Prevailing Wage Laws
SMACNA supports prevailing wage provisions in current law and in innovative financing options being enacted by the Congress. SMACNA opposes repeal of the Davis-Bacon Act, in whole or part. Congress is acting to increase funding for urgently needed infrastructure improvements and school construction. The improvement of the country’s infrastructure and schools demand the highest quality and safest work product. To ensure best value, high quality construction, job-site safety, and to ensure a skilled workforce for the future through apprenticeship and training programs, Davis-Bacon prevailing wages should be applied to all projects using federal dollars.
The Davis-Bacon Act requires that the local prevailing wage rate be paid to various classes of laborers and mechanics working under federally financed or federally assisted contracts for construction, alteration, and repair of public buildings or public works.
In the 111th Congress a number of concerted attempts to repeal or undermine the Davis-Bacon Act have been unsuccessful, failing to generate any significant support. The major Davis-Bacon repeal bill to date in this Congress was introduced by Senator David Vitter (R-LA) and it failed when offered as an amendment in the Senate during the debate on H.R. 1, The American Recovery and Reinvestment Act. Efforts to include prevailing wage in projects using innovative financing have been successful in the stimulus package as passed in the House and Senate. However, efforts to permanently and automatically include Davis-Bacon prevailing wage provisions in new financing options have not moved forward and we continue to have to include prevailing wage language on a bill by bill effort. Examples include bills that would support school construction, energy projects, low-income housing and water resources project funding.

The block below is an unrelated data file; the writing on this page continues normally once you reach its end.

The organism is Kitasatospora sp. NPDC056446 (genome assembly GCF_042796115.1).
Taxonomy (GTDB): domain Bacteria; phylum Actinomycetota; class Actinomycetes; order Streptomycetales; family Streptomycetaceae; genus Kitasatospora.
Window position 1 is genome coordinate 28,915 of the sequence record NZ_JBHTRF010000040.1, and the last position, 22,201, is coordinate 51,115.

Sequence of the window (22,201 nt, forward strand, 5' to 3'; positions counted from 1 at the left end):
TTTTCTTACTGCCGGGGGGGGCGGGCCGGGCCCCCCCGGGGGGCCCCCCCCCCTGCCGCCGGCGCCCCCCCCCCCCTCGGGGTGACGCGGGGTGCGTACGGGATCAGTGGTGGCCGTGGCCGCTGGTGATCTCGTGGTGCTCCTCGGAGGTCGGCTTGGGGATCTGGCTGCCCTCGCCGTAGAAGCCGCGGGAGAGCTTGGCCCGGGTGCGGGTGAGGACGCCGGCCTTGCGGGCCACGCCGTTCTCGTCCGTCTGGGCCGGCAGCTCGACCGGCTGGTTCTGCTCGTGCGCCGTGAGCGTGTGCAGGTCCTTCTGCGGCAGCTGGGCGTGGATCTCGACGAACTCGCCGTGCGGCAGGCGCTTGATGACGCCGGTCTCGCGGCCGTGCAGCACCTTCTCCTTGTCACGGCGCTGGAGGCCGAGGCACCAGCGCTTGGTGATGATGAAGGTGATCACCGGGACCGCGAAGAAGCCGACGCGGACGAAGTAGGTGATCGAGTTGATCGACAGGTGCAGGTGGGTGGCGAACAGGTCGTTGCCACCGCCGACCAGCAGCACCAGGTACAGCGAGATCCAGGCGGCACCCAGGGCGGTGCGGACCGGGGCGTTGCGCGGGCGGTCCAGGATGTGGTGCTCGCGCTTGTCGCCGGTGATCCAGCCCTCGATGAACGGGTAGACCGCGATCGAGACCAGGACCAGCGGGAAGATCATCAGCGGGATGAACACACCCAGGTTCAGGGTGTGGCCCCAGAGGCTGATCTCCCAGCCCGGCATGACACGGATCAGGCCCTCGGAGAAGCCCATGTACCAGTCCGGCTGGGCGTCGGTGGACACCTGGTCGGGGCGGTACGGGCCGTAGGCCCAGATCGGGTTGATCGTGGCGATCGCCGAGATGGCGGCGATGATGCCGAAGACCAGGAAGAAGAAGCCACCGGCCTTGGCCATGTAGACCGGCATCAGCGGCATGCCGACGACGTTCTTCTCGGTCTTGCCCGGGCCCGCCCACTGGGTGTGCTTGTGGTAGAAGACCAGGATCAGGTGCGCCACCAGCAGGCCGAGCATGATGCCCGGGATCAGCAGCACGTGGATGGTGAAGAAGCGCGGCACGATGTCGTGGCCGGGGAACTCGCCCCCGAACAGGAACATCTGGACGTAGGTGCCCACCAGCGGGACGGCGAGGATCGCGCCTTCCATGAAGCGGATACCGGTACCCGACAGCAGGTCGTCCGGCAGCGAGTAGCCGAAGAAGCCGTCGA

- Davis-Bacon is as valid today as it was when it was enacted more than 75 years ago. It still protects local economies and the interest of the government in job quality, cost-effective construction and safety.
- Objective studies show that the Davis-Bacon Act and its implementation at the state level protect builders, workers, and local economies alike, while maintaining competitive prices, job quality, and job-site safety—all of which suffer where Davis-Bacon requirements are removed. Projects in areas without Davis-Bacon frequently cost more per square foot than in areas with prevailing wage protections.
- Davis-Bacon’s detractors suggest that coverage for so-called “innovative” financing is expansion of the Act. In fact, Davis-Bacon coverage has been applied to a variety of federal programs that provide financial assistance other than, or in addition to, the traditional method of financing construction with direct federal grants.
- Given the downturn in the construction industry, needed infrastructure authorizations need to pass and need to provide full Davis-Bacon coverage. Every billion dollars in infrastructure funding that the government puts into the economy creates 47,000 jobs.
- Highly technical mechanical and HVAC systems required for infrastructure repair and new technology systems require highly skilled labor for installation. Application of the Davis-Bacon Act facilitates the bona fide apprenticeship programs that produce these skilled workers.
- Dr. Peter Phillips of the University of Utah found that when Kansas repealed its state prevailing wage laws, there were no significant savings in school construction costs. Apprenticeship training fell 38 percent, employer contributions to pension and health funds decline 17 percent and worker injuries rose 19 percent.
Updated February 2009